Pointing at the list of names on the monitors, he laughed. “It’s our job to make sure that our base stays loyal. After all, it’s right there in our name.”

Trevor nodded. “You…you’re right, I guess it is.”

Kevin shot him a dirty look. “Actually, what is the name of this department, Trevor?”

“Uhhhh…it’s the Departments of INTB & WAH. Everyone knows that.”

“Uh huh,” Kevin said, squinting at him, “but what exactly does the acronym stand for?”

“Th…they didn’t tell me that at the agency,” Trevor stuttered. “They just sent me over.”

Kevin glared.

“See, the thing is, Trevor, we don’t work with an agency.” He reached into his pocket and produced a silver, pen-shaped object. “All our recruits are recommended by someone already working here, so we know they are true believers. Loyalty is of utmost importance here at the Department of It’s Not That Bad and What About Hillary.”

“I’m sorry,” Trevor said, backing away. “I won’t tell anyone about you guys being down here.” He waved his hands frantically in front of himself. “I promise.”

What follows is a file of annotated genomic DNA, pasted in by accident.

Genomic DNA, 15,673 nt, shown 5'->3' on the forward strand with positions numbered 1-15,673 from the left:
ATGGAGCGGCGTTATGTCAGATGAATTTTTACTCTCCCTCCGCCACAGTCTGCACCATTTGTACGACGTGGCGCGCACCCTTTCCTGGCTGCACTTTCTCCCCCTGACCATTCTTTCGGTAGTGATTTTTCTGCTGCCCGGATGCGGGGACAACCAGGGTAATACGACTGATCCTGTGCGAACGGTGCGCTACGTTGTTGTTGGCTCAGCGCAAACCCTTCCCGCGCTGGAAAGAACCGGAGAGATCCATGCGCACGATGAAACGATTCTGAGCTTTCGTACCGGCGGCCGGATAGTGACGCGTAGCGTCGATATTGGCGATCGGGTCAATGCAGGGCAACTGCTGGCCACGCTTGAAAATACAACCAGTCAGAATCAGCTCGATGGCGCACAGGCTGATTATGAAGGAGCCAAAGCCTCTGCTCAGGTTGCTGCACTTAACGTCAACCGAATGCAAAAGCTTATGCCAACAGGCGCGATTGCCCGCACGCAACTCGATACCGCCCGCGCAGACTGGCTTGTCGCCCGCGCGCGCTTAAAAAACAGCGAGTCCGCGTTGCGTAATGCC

“You’re right about one thing, Trevor. You aren’t going to tell anyone about us.”

There was a brilliant flash of light.


“Trevor! Where have you been?” his boss demanded. “You were supposed to deliver those reports two hours ago.”

“Sorry, sir. I….” He searched his memory. “I guess…I got lost in the tunnels downstairs?”

The other man laughed. “Well, you’re still having a better day than Trump. Did you see what’s happened today?” The man pointed to the monitor hanging from the ceiling. The talking heads on CNN were analyzing another presidential misstep.

Trevor rolled his eyes and waved a hand at the screen. “C’mon, boss. It’s not that bad. Besides, what about Hillary….”